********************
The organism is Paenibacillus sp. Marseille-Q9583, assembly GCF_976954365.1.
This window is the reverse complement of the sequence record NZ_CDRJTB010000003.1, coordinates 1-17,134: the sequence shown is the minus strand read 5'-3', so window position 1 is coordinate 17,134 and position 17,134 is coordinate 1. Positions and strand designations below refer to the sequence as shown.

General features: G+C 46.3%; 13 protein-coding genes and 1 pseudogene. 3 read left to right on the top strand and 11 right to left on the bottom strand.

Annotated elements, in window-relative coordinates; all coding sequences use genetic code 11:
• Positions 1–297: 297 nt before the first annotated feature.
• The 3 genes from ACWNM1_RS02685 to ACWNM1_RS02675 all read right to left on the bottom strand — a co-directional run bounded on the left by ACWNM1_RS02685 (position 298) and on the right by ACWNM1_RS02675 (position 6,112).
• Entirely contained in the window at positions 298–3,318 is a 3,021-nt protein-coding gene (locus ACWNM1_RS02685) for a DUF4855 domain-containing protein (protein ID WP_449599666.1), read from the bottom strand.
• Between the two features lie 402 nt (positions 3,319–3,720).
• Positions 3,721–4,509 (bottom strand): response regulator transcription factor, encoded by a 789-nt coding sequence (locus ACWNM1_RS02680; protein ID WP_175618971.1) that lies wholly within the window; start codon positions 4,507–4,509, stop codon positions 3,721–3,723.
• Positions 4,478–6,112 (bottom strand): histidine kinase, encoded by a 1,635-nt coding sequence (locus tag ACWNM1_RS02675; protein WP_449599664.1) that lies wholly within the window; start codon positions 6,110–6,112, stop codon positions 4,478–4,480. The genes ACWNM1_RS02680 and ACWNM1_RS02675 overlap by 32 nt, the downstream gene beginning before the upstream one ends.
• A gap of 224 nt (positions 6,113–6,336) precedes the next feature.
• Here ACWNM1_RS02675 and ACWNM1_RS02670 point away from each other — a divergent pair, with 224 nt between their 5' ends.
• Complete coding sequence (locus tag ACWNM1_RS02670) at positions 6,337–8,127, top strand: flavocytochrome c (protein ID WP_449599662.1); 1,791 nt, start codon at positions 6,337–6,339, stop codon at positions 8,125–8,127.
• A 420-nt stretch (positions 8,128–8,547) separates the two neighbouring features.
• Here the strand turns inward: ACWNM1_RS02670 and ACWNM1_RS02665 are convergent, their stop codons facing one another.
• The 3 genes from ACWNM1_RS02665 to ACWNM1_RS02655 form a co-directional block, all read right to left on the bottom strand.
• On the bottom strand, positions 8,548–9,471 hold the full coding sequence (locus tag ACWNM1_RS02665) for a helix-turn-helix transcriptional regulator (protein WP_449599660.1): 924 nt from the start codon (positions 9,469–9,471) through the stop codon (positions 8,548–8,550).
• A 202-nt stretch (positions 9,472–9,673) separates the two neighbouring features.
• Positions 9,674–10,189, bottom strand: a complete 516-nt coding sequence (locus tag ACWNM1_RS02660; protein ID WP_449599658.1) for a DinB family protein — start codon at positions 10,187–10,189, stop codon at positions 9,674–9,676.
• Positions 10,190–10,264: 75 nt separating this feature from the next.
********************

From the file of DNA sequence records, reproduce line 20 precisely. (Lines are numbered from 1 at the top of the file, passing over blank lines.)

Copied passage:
• Positions 10,190–10,264: 75 nt separating this feature from the next.